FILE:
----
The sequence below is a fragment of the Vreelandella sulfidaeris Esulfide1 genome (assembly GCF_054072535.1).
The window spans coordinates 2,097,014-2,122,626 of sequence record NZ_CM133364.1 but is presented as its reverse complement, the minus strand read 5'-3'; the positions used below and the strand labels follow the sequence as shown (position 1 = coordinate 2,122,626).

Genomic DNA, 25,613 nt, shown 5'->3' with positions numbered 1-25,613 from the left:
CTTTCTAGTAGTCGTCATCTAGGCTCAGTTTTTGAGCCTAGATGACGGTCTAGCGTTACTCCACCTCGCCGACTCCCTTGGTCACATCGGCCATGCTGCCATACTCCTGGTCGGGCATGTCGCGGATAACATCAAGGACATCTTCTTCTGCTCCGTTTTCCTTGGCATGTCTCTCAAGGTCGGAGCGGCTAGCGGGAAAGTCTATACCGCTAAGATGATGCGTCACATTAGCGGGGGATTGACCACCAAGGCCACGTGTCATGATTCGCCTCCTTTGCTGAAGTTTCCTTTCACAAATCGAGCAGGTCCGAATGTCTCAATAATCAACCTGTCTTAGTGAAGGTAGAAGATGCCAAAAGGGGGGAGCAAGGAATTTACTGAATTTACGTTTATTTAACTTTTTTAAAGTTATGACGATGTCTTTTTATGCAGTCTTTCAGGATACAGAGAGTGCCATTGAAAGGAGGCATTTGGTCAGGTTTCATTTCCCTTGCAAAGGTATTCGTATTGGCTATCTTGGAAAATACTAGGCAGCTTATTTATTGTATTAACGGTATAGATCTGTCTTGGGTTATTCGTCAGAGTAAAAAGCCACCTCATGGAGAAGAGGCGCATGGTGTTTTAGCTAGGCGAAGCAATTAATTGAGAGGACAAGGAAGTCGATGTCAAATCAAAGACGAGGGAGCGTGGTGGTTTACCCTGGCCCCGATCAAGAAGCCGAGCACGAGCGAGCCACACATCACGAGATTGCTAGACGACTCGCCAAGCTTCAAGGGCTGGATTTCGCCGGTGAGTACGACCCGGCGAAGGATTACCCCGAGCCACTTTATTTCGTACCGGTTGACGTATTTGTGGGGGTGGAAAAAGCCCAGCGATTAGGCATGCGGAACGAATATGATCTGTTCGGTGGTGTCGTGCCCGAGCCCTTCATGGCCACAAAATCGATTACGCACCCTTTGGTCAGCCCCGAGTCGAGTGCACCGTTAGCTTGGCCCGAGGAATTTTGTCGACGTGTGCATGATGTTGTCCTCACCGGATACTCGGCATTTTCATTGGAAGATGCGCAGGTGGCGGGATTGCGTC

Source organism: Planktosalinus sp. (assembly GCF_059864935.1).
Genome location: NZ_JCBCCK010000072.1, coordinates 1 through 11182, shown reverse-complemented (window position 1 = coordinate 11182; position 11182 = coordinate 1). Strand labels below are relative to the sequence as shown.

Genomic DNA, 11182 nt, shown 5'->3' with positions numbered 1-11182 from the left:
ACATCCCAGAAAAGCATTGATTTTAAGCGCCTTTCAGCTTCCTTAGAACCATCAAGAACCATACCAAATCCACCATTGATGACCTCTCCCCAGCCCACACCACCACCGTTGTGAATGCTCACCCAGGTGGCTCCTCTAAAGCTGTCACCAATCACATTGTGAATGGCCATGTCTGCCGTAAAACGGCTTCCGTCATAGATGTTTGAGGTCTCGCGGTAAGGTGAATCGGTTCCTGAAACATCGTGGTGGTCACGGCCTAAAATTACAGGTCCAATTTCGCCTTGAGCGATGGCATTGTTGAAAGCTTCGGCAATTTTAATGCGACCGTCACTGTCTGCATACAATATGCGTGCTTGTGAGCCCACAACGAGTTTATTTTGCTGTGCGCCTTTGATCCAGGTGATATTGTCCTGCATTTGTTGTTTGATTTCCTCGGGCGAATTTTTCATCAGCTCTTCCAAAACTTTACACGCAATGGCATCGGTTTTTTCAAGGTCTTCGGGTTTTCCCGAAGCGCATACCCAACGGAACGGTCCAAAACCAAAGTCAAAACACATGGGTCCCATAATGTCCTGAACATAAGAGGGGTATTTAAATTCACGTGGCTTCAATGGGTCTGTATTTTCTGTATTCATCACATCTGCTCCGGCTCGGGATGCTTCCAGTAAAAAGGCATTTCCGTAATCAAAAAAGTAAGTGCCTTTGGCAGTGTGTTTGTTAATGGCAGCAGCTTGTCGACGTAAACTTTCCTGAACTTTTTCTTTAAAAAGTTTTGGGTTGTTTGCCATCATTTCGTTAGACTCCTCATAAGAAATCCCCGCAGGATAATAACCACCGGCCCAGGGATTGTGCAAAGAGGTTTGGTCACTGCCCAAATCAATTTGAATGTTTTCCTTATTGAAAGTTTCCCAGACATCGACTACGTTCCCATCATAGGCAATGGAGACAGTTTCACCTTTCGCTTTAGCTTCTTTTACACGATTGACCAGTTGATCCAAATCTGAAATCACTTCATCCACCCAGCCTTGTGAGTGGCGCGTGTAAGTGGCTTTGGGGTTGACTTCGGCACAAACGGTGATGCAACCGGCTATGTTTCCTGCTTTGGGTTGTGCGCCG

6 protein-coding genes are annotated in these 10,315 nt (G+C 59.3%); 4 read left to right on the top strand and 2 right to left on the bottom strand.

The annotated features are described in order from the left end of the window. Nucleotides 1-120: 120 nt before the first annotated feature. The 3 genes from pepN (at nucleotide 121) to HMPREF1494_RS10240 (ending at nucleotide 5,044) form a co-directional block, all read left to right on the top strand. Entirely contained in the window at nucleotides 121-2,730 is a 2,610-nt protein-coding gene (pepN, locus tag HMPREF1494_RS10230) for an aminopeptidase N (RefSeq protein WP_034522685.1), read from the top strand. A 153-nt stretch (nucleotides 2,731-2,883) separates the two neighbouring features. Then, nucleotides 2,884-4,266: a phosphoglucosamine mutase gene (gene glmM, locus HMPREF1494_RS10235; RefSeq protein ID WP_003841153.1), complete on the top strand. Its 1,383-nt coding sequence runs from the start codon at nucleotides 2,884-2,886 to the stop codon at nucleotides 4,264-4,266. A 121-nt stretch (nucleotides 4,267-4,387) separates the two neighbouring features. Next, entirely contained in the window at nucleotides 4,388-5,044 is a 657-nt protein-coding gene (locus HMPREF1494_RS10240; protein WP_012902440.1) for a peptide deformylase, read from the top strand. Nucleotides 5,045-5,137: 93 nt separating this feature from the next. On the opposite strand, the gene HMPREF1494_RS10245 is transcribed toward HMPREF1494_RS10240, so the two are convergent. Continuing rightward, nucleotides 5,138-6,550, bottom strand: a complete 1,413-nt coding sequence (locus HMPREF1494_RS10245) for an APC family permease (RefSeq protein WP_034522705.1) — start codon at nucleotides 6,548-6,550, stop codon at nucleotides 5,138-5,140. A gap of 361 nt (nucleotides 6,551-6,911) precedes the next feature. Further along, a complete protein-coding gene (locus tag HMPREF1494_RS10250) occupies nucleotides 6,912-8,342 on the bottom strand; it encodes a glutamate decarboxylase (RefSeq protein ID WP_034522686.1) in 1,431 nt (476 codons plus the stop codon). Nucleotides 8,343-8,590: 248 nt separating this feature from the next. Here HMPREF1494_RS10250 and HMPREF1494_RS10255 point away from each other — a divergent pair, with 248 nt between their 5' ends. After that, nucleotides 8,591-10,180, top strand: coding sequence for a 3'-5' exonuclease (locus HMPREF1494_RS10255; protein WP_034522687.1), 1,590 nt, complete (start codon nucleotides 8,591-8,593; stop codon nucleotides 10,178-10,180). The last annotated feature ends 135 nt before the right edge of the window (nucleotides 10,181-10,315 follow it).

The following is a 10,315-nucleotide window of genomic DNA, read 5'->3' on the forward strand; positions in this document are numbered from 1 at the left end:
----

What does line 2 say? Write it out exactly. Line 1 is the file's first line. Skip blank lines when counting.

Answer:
The window spans coordinates 2,097,014-2,122,626 of sequence record NZ_CM133364.1 but is presented as its reverse complement, the minus strand read 5'-3'; the positions used below and the strand labels follow the sequence as shown (position 1 = coordinate 2,122,626).